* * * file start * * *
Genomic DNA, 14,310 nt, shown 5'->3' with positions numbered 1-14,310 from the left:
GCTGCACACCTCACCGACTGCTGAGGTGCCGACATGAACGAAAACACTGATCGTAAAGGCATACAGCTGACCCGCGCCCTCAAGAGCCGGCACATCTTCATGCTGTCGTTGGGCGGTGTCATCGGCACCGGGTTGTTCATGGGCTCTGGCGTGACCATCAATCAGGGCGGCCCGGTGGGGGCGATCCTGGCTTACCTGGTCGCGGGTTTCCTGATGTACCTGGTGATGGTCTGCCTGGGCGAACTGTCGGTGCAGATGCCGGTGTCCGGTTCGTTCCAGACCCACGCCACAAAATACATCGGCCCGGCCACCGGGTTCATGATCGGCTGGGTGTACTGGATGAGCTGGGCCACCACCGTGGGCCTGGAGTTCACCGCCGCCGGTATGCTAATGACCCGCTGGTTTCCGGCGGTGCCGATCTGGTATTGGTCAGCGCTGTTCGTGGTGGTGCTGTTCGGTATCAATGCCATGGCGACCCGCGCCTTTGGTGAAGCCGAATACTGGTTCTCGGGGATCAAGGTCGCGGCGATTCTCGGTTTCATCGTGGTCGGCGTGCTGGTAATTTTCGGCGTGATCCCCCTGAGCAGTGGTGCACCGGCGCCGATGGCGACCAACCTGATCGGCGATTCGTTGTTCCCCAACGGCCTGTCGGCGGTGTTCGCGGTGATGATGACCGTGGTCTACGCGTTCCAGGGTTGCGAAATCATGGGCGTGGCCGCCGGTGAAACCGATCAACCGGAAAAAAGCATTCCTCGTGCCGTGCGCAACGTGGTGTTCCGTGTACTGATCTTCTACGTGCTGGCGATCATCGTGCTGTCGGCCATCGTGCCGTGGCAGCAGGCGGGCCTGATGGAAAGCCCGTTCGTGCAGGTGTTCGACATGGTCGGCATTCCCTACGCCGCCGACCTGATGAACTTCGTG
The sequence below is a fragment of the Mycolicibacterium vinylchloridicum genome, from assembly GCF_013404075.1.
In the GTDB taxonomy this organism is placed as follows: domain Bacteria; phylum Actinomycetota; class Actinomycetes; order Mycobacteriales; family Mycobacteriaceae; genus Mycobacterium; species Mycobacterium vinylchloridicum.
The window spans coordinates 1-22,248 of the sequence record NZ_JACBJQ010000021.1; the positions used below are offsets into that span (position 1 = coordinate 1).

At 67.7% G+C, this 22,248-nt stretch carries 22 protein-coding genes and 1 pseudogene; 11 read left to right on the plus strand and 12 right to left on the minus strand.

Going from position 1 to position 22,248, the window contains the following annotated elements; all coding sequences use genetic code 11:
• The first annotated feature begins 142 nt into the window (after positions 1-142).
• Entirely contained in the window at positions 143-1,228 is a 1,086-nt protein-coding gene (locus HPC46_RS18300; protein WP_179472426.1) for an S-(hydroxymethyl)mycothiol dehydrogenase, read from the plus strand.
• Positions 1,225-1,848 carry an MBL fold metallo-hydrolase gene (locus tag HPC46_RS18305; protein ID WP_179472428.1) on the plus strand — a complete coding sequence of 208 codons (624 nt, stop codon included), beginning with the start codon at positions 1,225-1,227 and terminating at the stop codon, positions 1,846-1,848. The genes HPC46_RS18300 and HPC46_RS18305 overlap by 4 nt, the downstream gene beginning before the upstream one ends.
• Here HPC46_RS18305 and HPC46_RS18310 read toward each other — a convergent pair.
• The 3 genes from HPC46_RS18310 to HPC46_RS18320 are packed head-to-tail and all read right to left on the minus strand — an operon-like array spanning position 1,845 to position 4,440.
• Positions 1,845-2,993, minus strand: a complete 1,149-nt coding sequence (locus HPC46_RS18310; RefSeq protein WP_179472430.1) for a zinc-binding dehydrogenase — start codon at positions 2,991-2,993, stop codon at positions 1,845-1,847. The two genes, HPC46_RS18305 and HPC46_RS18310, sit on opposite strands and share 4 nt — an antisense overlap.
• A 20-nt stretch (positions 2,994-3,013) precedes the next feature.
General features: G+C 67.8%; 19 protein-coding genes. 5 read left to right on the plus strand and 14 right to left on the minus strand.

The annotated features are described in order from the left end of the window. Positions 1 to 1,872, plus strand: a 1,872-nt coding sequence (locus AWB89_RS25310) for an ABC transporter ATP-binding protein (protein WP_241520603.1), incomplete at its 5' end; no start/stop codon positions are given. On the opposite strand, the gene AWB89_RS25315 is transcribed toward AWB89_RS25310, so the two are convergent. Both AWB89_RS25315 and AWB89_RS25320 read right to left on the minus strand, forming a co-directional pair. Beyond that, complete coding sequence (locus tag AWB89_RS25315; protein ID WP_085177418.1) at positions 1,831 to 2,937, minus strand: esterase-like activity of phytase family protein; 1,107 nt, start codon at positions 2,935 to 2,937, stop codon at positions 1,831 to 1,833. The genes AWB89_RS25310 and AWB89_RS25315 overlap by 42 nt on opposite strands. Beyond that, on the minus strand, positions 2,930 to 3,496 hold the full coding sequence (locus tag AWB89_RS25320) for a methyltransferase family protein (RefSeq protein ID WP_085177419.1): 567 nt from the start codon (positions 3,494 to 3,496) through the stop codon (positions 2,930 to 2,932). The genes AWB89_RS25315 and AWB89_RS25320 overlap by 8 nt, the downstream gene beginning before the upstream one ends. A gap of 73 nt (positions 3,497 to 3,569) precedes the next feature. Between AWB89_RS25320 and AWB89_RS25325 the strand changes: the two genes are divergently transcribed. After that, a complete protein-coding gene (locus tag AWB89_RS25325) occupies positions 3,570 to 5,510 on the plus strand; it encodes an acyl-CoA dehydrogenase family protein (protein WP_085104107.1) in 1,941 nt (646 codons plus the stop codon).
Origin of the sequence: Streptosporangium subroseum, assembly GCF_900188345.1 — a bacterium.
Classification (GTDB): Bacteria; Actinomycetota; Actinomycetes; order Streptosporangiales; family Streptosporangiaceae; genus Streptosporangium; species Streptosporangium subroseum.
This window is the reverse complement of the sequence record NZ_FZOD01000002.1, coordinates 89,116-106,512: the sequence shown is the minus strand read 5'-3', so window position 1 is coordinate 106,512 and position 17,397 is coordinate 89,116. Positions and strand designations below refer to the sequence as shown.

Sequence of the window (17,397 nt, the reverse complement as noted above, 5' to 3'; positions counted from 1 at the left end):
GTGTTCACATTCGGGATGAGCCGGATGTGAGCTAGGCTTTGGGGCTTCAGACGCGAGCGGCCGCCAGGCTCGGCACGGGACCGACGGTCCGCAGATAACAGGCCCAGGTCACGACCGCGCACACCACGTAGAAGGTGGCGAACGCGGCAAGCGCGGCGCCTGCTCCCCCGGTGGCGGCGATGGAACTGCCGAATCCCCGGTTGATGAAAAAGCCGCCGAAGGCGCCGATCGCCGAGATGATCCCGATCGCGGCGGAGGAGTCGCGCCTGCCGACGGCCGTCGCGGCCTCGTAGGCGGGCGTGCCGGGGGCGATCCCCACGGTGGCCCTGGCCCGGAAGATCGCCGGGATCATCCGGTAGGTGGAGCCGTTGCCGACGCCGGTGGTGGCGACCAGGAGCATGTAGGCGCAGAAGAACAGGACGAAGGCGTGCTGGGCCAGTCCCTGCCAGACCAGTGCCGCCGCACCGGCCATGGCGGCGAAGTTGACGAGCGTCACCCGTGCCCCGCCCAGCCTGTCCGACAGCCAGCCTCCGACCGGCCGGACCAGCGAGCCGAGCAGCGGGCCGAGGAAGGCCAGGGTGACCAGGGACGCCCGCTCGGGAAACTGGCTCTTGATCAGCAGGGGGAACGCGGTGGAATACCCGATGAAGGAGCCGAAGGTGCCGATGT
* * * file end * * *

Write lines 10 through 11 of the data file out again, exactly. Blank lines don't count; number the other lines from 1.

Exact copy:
• Positions 1,225-1,848 carry an MBL fold metallo-hydrolase gene (locus tag HPC46_RS18305; protein ID WP_179472428.1) on the plus strand — a complete coding sequence of 208 codons (624 nt, stop codon included), beginning with the start codon at positions 1,225-1,227 and terminating at the stop codon, positions 1,846-1,848. The genes HPC46_RS18300 and HPC46_RS18305 overlap by 4 nt, the downstream gene beginning before the upstream one ends.
• Here HPC46_RS18305 and HPC46_RS18310 read toward each other — a convergent pair.